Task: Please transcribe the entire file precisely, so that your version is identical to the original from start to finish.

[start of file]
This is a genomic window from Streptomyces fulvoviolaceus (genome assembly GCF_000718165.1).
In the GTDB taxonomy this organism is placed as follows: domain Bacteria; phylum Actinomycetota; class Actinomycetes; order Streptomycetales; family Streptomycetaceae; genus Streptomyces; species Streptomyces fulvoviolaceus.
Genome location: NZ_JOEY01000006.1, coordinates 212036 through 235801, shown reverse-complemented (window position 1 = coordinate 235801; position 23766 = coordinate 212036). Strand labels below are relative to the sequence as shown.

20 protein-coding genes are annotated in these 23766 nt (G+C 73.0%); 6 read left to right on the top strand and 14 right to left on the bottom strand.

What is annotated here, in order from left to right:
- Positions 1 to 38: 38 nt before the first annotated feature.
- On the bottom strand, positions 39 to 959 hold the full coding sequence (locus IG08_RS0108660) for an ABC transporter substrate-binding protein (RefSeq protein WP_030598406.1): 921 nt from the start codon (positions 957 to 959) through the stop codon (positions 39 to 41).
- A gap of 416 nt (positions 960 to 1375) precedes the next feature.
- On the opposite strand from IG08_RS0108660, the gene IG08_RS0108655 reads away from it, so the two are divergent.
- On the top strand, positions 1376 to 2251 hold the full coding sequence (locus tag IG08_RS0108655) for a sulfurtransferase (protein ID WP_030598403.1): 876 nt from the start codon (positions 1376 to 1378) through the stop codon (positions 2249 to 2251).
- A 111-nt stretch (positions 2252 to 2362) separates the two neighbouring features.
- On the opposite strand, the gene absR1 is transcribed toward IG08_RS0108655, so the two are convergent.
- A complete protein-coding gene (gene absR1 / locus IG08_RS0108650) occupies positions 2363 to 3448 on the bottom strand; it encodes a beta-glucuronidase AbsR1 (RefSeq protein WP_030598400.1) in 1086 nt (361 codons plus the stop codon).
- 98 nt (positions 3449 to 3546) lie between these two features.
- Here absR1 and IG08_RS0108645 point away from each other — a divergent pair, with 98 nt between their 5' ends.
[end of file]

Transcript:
This is a genomic window from Streptomyces fulvoviolaceus (genome assembly GCF_000718165.1).
In the GTDB taxonomy this organism is placed as follows: domain Bacteria; phylum Actinomycetota; class Actinomycetes; order Streptomycetales; family Streptomycetaceae; genus Streptomyces; species Streptomyces fulvoviolaceus.
Genome location: NZ_JOEY01000006.1, coordinates 212036 through 235801, shown reverse-complemented (window position 1 = coordinate 235801; position 23766 = coordinate 212036). Strand labels below are relative to the sequence as shown.

20 protein-coding genes are annotated in these 23766 nt (G+C 73.0%); 6 read left to right on the top strand and 14 right to left on the bottom strand.

What is annotated here, in order from left to right:
- Positions 1 to 38: 38 nt before the first annotated feature.
- On the bottom strand, positions 39 to 959 hold the full coding sequence (locus IG08_RS0108660) for an ABC transporter substrate-binding protein (RefSeq protein WP_030598406.1): 921 nt from the start codon (positions 957 to 959) through the stop codon (positions 39 to 41).
- A gap of 416 nt (positions 960 to 1375) precedes the next feature.
- On the opposite strand from IG08_RS0108660, the gene IG08_RS0108655 reads away from it, so the two are divergent.
- On the top strand, positions 1376 to 2251 hold the full coding sequence (locus tag IG08_RS0108655) for a sulfurtransferase (protein ID WP_030598403.1): 876 nt from the start codon (positions 1376 to 1378) through the stop codon (positions 2249 to 2251).
- A 111-nt stretch (positions 2252 to 2362) separates the two neighbouring features.
- On the opposite strand, the gene absR1 is transcribed toward IG08_RS0108655, so the two are convergent.
- A complete protein-coding gene (gene absR1 / locus IG08_RS0108650) occupies positions 2363 to 3448 on the bottom strand; it encodes a beta-glucuronidase AbsR1 (RefSeq protein WP_030598400.1) in 1086 nt (361 codons plus the stop codon).
- 98 nt (positions 3449 to 3546) lie between these two features.
- Here absR1 and IG08_RS0108645 point away from each other — a divergent pair, with 98 nt between their 5' ends.